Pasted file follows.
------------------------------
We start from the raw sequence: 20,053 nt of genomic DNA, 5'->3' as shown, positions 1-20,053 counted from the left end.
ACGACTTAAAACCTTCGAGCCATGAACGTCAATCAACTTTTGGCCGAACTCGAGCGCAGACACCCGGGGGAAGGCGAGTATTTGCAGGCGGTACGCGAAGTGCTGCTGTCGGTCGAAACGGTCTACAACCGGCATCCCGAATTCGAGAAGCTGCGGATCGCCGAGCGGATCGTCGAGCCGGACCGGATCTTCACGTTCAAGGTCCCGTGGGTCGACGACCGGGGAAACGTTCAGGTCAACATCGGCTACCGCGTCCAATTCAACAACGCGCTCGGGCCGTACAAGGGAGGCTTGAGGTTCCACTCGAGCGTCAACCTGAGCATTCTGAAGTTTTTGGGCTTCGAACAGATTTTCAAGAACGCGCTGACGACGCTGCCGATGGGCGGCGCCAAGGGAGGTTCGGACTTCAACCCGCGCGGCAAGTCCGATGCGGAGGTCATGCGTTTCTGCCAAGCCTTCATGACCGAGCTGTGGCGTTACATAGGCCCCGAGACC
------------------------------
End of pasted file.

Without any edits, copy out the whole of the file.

We start from the raw sequence: 20,053 nt of genomic DNA, 5'->3' as shown, positions 1-20,053 counted from the left end.
ACGACTTAAAACCTTCGAGCCATGAACGTCAATCAACTTTTGGCCGAACTCGAGCGCAGACACCCGGGGGAAGGCGAGTATTTGCAGGCGGTACGCGAAGTGCTGCTGTCGGTCGAAACGGTCTACAACCGGCATCCCGAATTCGAGAAGCTGCGGATCGCCGAGCGGATCGTCGAGCCGGACCGGATCTTCACGTTCAAGGTCCCGTGGGTCGACGACCGGGGAAACGTTCAGGTCAACATCGGCTACCGCGTCCAATTCAACAACGCGCTCGGGCCGTACAAGGGAGGCTTGAGGTTCCACTCGAGCGTCAACCTGAGCATTCTGAAGTTTTTGGGCTTCGAACAGATTTTCAAGAACGCGCTGACGACGCTGCCGATGGGCGGCGCCAAGGGAGGTTCGGACTTCAACCCGCGCGGCAAGTCCGATGCGGAGGTCATGCGTTTCTGCCAAGCCTTCATGACCGAGCTGTGGCGTTACATAGGCCCCGAGACC